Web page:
"Imperiled" Journalism Industry Faces Yet Another Challenge: Finding Workers, Observes Prof. Jeff McCall '76
June 3, 2019
"American citizens concerned about the current condition of the journalism industry will soon have more to worry about," writes Jeffrey M. McCall in The Hill, the newspaper of Capitol Hill. "Indications are the embattled journalism world will have even tougher sledding in the years ahead, and today’s college graduates won’t be part of a cavalry to the rescue."
McCall, professor of communication (media studies) at DePauw University, offers, "A democratic nation needs journalism to keep the government and other powerful institutions accountable and to serve as surrogates for the citizenry. The bleak employment picture in the news industry, however, surely discourages the best and brightest young minds from entering the once noble field. College graduates working in newsrooms earn way less money than college grads in other fields. Add that to the dismal public image of the journalism industry and it is understandable why talented young Americans eschew media careers. No sensible college graduate today wants to take a vow of poverty to pursue a career that friends and relatives look down upon."
Citing a report that traditional news jobs have declined by 23% in the past ten years, and those employed by "new media" outlets pale by comparison.
"Multiple causes combine to explain the decline in journalism employment," Dr. McCall observes. "Competition from the internet, social media and digital sources is a factor. Newspapers have not been able to effectively monetize former hard copy newspaper readers who have migrated to those newspapers’ free or cheaper on-line editions."
He adds, "The problem, however, is deeper than the effects of digital trends. A 20-year decline in media credibility has chased previously loyal news consumers to look beyond the traditional media for information. Some have gone to sample digital-only news sites, others have departed for partisan websites, and others now simply cruise social media and absorb whatever 'news' presents itself. Worse yet, some former news consumers have become bystanders and simply don’t follow current events any longer. That’s easier on the blood pressure than trying to find the real story amongst the noise of mainstream news outlets perceived to be pushing angles."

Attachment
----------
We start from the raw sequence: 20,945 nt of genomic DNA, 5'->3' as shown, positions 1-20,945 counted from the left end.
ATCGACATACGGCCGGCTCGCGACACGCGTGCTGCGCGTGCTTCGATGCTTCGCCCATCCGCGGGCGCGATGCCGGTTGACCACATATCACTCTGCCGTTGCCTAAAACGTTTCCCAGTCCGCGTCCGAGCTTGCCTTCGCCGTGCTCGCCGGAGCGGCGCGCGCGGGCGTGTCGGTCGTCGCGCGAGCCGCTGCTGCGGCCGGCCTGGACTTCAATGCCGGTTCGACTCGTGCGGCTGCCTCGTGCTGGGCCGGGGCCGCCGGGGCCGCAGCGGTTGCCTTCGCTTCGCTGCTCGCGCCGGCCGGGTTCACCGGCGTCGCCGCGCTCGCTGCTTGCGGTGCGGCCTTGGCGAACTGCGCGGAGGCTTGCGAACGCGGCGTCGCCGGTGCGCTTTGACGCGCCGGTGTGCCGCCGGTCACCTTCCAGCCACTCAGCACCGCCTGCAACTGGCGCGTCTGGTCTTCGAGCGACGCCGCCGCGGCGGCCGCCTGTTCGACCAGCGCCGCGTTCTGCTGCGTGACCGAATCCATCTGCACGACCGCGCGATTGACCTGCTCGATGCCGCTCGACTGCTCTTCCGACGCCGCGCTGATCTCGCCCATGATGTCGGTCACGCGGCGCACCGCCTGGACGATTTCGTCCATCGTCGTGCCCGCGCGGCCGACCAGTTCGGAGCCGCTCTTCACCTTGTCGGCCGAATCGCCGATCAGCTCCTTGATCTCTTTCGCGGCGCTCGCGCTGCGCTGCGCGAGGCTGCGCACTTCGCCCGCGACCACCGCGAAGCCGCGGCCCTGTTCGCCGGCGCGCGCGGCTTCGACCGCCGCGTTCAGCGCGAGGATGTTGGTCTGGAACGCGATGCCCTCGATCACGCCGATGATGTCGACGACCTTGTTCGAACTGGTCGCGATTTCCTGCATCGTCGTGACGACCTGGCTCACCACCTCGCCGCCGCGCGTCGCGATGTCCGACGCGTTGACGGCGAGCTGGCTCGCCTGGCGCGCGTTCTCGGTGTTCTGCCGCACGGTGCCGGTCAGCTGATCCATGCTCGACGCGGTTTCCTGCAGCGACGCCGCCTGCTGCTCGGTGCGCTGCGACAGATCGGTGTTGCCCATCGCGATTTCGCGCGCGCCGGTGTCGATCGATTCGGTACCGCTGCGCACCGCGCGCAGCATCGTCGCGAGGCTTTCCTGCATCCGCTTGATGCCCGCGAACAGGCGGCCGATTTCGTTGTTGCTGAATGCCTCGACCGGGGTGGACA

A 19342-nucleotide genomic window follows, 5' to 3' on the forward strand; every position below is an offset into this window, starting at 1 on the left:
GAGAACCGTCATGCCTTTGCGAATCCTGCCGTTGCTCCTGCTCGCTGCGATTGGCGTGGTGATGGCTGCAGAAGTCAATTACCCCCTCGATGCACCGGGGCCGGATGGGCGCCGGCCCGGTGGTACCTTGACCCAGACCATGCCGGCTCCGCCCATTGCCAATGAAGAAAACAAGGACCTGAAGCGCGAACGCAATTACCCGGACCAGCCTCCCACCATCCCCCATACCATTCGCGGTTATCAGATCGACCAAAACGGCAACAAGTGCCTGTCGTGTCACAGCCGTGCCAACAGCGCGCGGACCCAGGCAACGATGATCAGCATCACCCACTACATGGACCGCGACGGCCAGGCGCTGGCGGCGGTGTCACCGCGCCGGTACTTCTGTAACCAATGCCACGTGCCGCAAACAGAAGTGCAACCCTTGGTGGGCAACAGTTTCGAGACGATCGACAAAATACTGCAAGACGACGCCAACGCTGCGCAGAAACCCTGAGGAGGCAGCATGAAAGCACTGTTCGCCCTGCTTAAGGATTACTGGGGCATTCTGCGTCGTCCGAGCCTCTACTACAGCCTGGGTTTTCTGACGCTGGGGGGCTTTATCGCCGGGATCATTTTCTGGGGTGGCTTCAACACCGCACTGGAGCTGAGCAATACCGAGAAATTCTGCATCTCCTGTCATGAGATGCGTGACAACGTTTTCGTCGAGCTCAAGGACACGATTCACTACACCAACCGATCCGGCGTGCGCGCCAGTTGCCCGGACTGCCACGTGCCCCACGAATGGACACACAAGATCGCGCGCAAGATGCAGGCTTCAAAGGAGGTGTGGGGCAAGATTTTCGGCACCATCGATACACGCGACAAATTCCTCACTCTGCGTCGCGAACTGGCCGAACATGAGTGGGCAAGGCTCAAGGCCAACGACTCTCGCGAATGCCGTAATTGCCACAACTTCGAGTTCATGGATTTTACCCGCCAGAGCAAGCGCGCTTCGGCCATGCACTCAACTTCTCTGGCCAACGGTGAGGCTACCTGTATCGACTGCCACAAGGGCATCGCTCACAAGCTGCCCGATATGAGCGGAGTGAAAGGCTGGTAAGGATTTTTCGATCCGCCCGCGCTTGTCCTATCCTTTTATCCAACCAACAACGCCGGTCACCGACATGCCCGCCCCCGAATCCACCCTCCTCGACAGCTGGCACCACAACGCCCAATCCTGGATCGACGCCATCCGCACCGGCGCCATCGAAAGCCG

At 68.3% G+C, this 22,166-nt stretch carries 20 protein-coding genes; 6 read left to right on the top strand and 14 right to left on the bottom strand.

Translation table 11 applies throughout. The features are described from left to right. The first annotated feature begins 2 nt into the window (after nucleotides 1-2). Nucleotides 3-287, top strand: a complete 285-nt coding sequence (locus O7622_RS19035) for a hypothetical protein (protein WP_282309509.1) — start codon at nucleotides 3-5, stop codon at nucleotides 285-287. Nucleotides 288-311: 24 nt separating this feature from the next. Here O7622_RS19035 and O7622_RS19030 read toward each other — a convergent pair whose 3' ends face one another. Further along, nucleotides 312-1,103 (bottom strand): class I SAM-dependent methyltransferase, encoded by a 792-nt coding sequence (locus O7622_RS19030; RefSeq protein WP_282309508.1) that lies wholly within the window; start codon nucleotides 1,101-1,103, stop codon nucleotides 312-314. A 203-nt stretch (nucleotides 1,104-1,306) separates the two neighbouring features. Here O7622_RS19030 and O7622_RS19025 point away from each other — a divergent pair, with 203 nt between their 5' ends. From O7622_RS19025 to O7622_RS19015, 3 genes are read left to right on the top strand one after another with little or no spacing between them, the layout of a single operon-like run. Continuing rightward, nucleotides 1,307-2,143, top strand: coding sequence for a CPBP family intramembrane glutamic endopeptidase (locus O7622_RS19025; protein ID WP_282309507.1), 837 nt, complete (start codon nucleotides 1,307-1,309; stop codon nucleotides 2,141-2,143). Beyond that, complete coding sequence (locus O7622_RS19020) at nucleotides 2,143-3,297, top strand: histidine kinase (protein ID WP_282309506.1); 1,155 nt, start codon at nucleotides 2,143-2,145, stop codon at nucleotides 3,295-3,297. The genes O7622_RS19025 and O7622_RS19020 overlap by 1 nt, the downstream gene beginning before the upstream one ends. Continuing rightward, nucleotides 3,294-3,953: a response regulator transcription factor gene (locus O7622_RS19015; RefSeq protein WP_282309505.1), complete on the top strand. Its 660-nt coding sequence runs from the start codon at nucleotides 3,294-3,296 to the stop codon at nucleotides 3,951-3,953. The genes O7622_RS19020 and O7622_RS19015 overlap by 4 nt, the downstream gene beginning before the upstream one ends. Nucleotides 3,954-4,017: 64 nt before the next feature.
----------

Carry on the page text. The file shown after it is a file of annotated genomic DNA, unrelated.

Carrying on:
The column concludes, "The broad marketplace is speaking to the journalism industry and the industry is apparently not listening. News consumers want more objective news of substance that clearly separates factual content from advocacy. Prospective journalism employees seek careers in which they can take pride and earn competitive wages. The big media corporate executives who shoulder responsibility for preserving the nation’s free press functions need to do some soul-searching about how to save the imperiled industry. And the discussions need to include people from outside their corporate towers."
Access the complete text at the paper's website.
Jeff McCall is a 1976 graduate of DePauw, where he was a Rector Scholar and speech (communication) major. He went on to earn a master's degree from the University of Illinois and a Ph.D. from the University of Missouri. He joined the DePauw faculty in 1985 and is the author of Viewer Discretion Advised: Taking Control of Mass Media Influences.
A former journalist himself, McCall is regularly quoted in stories on media matters. Another recent column for The Hill is accessible here.Back